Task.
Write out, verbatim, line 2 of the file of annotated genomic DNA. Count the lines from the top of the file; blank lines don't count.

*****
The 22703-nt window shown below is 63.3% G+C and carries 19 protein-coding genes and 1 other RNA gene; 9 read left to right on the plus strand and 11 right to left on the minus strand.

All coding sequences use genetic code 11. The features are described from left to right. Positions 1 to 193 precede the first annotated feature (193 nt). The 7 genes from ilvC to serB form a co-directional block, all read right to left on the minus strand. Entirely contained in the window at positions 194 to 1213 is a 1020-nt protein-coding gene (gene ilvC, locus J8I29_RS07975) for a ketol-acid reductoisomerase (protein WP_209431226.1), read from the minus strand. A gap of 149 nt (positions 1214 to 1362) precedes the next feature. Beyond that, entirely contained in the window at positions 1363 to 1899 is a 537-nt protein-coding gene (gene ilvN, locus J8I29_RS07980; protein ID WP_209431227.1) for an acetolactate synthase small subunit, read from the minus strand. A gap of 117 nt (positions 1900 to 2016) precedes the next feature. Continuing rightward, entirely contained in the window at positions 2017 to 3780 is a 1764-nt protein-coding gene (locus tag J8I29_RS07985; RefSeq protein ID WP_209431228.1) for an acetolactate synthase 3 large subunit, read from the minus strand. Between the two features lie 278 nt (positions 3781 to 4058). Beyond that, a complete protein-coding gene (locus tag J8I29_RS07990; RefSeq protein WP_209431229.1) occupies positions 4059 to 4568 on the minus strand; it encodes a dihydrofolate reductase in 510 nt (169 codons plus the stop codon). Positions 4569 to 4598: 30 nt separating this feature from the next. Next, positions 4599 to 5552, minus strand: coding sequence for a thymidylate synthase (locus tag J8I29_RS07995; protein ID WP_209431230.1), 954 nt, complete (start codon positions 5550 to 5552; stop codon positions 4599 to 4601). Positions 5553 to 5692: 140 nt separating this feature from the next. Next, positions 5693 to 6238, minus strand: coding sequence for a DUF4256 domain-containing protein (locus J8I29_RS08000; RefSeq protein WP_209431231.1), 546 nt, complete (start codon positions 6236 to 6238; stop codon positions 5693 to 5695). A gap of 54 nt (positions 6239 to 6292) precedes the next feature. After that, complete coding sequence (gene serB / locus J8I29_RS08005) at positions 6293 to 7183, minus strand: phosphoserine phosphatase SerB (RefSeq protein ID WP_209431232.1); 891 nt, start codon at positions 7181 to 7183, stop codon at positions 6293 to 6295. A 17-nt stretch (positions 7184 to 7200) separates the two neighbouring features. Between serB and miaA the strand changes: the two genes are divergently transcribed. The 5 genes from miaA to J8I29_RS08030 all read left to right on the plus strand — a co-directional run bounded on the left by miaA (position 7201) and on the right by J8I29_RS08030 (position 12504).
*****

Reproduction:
All coding sequences use genetic code 11. The features are described from left to right. Positions 1 to 193 precede the first annotated feature (193 nt). The 7 genes from ilvC to serB form a co-directional block, all read right to left on the minus strand. Entirely contained in the window at positions 194 to 1213 is a 1020-nt protein-coding gene (gene ilvC, locus J8I29_RS07975) for a ketol-acid reductoisomerase (protein WP_209431226.1), read from the minus strand. A gap of 149 nt (positions 1214 to 1362) precedes the next feature. Beyond that, entirely contained in the window at positions 1363 to 1899 is a 537-nt protein-coding gene (gene ilvN, locus J8I29_RS07980; protein ID WP_209431227.1) for an acetolactate synthase small subunit, read from the minus strand. A gap of 117 nt (positions 1900 to 2016) precedes the next feature. Continuing rightward, entirely contained in the window at positions 2017 to 3780 is a 1764-nt protein-coding gene (locus tag J8I29_RS07985; RefSeq protein ID WP_209431228.1) for an acetolactate synthase 3 large subunit, read from the minus strand. Between the two features lie 278 nt (positions 3781 to 4058). Beyond that, a complete protein-coding gene (locus tag J8I29_RS07990; RefSeq protein WP_209431229.1) occupies positions 4059 to 4568 on the minus strand; it encodes a dihydrofolate reductase in 510 nt (169 codons plus the stop codon). Positions 4569 to 4598: 30 nt separating this feature from the next. Next, positions 4599 to 5552, minus strand: coding sequence for a thymidylate synthase (locus tag J8I29_RS07995; protein ID WP_209431230.1), 954 nt, complete (start codon positions 5550 to 5552; stop codon positions 4599 to 4601). Positions 5553 to 5692: 140 nt separating this feature from the next. Next, positions 5693 to 6238, minus strand: coding sequence for a DUF4256 domain-containing protein (locus J8I29_RS08000; RefSeq protein WP_209431231.1), 546 nt, complete (start codon positions 6236 to 6238; stop codon positions 5693 to 5695). A gap of 54 nt (positions 6239 to 6292) precedes the next feature. After that, complete coding sequence (gene serB / locus J8I29_RS08005) at positions 6293 to 7183, minus strand: phosphoserine phosphatase SerB (RefSeq protein ID WP_209431232.1); 891 nt, start codon at positions 7181 to 7183, stop codon at positions 6293 to 6295. A 17-nt stretch (positions 7184 to 7200) separates the two neighbouring features. Between serB and miaA the strand changes: the two genes are divergently transcribed. The 5 genes from miaA to J8I29_RS08030 all read left to right on the plus strand — a co-directional run bounded on the left by miaA (position 7201) and on the right by J8I29_RS08030 (position 12504).